Me­gan Boone


On the hit show, The Blacklist, Me­gan Boone plays El­iz­a­beth ‘Liz’ Keen, an FBI agent with an un­ex­plained past and an equally un­ex­plained re­la­tion­ship with re­formed crim­i­nal mas­ter­mind Ray­mond Red­ding­ton (James Spader), who may or may not be her fa­ther. (“That ques­tion,” grins Boone, in be­tween takes on the show’s New York set, “will get an­swered one day”.)

As the show en­ters its third sea­son, the 32-year-old ac­tor talks about why fans only ever want a hug, what she’ll never do again, and why she reck­ons she just might be the Ge­orge Costanza of The Blacklist.

This sea­son, the ta­bles have turned for Liz. She’s been la­belled a mur­derer and a ter­ror­ist, and now she’s on the run with Red who, iron­i­cally, has turned into the one per­son she can ac­tu­ally trust. There’s a lot at stake now, be­cause she’s not just on the run from the law, she’s on the run from her for­mer part­ners in the FBI, so her dy­namic and re­la­tion­ship with them has al­tered dras­ti­cally. There are some re­ally in­ter­est­ing moral dilem­mas this sea­son. We start off with a lit­tle bit of drama on our drama, be­lieve it or not.

James Spader is not your av­er­age bear. How is it ac­tu­ally work­ing with him? He’s very unique. I’ve never met any­one like him; he pos­sesses traits, as a hu­man be­ing, that I didn’t know ex­isted on the spec­trum of hu­man per­son­al­ity traits (laughs). But it is a pro­found work re­la­tion­ship, be­cause there is a bond that is very unique. You don’t re­ally have a re­la­tion­ship like this with any­one in life, be­cause it’s so in­tense. The work we do to­gether is very height­ened —— it re­quires a lot of trust. It also re­quires a dili­gence in main­tain­ing the right off­screen re­la­tion­ship to make sure it still works on­screen.

This has been your first ma­jor role on a mas­sive hit show. What’s sur­prised you most about the whole ex­pe­ri­ence? I have grown to have a pal­pa­ble in­tol­er­ance of chau­vin­ism, and it is ram­pant in this in­dus­try. The only way you get ex­posed to it on a show like mine is there’s a ro­tat­ing ros­ter of TV di­rec­tors and none of them are women. They all want to work with James and they all want to talk to James and then I’m sit­ting over in a cor­ner just, ‘Tell me where to stand, tell me what you want me to do’. I’ve had di­rec­tors ac­tu­ally take my arm and just move me where they want me to go, and I’m like, ‘Go do that to James, see how that works out’. I am up to here with it, and I am never do­ing it again.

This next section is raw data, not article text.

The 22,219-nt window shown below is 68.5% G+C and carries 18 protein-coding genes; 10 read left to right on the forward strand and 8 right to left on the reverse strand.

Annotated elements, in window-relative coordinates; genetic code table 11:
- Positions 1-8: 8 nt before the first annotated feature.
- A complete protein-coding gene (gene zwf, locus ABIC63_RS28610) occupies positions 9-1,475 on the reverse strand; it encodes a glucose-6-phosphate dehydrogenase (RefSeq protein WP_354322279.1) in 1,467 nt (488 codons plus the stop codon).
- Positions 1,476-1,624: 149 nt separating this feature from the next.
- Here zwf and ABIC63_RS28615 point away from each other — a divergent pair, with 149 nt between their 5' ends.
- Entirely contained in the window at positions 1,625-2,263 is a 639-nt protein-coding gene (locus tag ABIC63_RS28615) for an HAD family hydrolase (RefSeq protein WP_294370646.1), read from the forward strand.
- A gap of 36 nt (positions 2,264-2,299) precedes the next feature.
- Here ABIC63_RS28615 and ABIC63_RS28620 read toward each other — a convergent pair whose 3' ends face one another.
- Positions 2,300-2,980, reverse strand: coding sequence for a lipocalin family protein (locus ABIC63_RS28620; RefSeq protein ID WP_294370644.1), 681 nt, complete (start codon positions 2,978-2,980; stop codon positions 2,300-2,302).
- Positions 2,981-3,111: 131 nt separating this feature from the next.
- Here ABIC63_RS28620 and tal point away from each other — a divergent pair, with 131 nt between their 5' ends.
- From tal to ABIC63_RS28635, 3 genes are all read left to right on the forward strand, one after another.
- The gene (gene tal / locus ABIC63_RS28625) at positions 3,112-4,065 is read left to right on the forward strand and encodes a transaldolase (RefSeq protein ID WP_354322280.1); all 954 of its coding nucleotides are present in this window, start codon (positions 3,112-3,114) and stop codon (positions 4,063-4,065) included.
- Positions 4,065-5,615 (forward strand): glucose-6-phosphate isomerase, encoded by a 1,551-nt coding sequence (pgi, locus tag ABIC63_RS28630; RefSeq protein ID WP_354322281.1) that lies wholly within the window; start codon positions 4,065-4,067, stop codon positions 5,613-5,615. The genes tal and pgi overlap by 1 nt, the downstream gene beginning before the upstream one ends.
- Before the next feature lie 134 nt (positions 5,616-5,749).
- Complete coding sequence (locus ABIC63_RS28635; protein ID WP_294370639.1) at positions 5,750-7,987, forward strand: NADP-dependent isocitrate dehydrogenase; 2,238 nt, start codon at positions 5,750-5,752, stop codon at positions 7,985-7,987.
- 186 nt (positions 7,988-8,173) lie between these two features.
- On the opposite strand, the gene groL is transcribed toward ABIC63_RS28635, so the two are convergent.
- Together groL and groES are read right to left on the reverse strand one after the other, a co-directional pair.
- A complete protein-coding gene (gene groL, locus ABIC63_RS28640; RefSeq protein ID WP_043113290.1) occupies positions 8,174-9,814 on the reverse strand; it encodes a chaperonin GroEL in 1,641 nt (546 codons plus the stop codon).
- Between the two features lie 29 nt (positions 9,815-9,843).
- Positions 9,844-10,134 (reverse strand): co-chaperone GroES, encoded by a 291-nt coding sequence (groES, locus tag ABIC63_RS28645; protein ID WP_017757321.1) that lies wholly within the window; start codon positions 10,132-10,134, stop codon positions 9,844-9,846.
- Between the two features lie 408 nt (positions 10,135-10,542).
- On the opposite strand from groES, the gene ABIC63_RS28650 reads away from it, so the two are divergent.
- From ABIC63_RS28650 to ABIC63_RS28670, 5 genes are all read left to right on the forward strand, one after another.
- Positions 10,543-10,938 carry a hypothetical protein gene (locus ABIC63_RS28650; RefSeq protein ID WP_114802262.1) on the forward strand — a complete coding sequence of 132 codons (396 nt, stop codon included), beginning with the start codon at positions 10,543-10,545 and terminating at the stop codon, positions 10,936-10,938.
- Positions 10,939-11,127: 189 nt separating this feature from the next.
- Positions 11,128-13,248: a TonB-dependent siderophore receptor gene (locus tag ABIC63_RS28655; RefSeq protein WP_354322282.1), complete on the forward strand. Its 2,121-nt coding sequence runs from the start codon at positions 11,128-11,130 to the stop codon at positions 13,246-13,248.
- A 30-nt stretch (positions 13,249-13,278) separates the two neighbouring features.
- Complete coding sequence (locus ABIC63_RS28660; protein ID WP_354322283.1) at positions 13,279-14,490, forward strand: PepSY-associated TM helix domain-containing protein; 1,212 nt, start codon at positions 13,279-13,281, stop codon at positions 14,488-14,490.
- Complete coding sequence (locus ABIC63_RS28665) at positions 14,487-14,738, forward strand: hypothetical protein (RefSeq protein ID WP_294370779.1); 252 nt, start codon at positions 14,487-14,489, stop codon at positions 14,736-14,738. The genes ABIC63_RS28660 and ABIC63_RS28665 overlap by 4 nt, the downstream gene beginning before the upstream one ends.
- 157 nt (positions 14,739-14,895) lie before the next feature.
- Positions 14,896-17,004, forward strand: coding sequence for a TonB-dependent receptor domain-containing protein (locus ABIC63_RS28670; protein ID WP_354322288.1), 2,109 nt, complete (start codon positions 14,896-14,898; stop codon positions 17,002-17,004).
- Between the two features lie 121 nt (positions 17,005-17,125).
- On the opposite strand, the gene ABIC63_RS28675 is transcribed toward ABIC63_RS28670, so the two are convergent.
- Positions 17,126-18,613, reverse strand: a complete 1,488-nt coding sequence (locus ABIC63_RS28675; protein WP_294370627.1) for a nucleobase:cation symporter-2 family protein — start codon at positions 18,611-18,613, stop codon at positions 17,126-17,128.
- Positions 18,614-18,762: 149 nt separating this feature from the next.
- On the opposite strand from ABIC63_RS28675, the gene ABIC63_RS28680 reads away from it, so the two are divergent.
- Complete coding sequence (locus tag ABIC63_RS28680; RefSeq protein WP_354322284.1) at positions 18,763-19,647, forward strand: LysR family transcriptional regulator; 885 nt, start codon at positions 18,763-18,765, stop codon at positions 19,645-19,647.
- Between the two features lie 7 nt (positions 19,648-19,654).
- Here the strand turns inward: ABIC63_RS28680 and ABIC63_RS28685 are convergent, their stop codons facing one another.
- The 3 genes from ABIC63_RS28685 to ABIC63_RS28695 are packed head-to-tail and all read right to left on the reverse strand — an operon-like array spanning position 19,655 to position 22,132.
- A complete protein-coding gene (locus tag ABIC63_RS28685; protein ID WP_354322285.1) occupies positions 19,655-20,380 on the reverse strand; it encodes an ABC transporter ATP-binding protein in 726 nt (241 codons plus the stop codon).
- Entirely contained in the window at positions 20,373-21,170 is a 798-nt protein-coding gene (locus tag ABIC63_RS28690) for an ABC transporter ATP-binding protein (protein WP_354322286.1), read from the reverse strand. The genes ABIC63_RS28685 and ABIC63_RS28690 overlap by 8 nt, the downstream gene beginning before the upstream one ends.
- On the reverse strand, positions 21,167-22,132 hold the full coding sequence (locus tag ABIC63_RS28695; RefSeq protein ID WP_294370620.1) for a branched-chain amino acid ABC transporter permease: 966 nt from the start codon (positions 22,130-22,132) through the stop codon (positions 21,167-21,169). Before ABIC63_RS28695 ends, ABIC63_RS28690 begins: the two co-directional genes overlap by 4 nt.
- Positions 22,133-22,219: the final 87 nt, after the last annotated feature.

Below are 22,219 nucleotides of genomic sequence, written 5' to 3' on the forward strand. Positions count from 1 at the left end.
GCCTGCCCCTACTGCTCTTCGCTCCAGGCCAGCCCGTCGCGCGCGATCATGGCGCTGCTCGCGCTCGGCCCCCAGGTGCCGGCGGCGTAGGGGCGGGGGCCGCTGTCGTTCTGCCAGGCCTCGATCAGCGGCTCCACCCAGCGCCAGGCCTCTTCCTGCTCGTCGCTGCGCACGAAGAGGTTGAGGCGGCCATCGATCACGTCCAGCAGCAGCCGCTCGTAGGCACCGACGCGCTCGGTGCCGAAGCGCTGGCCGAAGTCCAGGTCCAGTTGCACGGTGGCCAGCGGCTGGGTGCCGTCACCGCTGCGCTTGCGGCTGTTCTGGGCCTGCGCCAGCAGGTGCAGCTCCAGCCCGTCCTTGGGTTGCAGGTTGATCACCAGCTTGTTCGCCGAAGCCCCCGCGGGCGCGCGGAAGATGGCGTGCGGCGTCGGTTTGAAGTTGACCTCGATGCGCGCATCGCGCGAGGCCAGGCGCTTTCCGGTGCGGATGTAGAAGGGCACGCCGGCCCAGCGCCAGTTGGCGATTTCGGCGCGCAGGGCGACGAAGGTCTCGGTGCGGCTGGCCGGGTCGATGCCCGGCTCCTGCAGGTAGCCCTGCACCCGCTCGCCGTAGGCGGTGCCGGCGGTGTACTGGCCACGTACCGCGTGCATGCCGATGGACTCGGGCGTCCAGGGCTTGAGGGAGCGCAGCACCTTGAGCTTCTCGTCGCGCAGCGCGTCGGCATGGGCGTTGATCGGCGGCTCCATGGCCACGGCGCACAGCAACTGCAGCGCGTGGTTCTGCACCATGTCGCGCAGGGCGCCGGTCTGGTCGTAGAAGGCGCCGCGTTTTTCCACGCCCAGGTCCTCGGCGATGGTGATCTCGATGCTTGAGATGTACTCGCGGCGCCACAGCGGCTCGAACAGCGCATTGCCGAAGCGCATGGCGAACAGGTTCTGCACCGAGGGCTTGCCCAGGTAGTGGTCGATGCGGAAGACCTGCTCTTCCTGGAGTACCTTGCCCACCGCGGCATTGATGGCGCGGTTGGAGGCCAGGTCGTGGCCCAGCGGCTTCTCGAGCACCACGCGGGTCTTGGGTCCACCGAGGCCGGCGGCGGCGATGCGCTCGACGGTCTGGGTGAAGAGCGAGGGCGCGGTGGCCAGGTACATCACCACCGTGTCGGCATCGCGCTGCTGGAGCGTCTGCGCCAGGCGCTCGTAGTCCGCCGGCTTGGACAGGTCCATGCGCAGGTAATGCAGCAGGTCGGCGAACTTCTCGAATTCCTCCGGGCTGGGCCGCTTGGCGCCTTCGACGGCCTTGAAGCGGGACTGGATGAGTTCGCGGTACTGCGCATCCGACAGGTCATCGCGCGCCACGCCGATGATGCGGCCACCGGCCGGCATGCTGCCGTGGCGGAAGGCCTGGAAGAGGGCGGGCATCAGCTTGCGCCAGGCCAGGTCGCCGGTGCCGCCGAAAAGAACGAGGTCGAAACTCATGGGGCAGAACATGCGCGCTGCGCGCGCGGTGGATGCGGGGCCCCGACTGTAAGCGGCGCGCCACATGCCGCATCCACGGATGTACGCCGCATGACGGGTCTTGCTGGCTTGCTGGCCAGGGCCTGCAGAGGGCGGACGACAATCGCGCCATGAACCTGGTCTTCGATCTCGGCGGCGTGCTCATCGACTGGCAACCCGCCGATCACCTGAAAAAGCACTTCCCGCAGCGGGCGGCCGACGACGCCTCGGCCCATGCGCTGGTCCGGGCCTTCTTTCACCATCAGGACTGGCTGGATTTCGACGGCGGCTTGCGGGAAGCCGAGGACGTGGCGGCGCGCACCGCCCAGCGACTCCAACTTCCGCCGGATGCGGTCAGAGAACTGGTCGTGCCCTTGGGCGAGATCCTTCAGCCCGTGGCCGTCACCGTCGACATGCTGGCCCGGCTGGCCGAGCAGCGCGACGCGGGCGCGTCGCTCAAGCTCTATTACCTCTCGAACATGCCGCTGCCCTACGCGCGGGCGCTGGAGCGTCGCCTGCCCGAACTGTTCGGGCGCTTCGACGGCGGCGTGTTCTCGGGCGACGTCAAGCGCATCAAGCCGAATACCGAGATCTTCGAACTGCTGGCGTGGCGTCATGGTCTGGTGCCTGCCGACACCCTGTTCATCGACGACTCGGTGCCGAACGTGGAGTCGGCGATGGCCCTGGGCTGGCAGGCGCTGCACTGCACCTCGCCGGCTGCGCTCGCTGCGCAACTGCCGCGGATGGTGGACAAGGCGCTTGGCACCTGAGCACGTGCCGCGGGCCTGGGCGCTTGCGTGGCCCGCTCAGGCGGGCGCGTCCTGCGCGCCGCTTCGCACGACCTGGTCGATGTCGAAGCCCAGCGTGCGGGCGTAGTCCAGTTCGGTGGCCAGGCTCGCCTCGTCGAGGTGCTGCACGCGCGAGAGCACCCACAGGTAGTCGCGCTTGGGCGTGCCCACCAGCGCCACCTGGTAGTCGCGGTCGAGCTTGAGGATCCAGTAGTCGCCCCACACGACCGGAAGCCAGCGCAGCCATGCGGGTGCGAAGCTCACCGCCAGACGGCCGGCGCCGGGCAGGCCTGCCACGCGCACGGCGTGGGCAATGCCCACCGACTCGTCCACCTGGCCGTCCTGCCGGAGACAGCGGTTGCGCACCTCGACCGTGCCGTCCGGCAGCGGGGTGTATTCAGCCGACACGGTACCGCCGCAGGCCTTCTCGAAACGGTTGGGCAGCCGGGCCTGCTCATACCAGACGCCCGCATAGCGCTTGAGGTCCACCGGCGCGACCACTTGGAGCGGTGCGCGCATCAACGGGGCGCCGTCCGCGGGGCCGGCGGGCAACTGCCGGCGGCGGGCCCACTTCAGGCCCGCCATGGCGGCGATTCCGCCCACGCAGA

You’ve been to Comic-Con where the fans are in­tense. Comic-Con is ac­tu­ally bet­ter than some­thing like New York Fash­ion Week be­cause not ev­ery­body thinks they’re cool. I’d rather be (at Comic-Con) than be in New York dur­ing Fash­ion Week. You’ll never see me at a fash­ion show — I want to en­cour­age girls to eat (laughs). Any­way, I’m not a celebrity — there’s a Kar­dashian do­ing that some­where for a liv­ing. Fans of The Blacklist mostly want a hug from me (laughs).

But, like a celebrity, it all pretty much re­volves around Liz on the show. It does! At this point, I’m pretty much like Ge­orge Costanza on Se­in­feld — Liz mak­ing ev­ery­thing all about her again. It’s em­bar­rass­ing.


Me­gan Boone would take the

Comic-Con scene over New

York Fash­ion Week any day.

Newspapers in English

Newspapers from Australia

© PressReader. All rights reserved.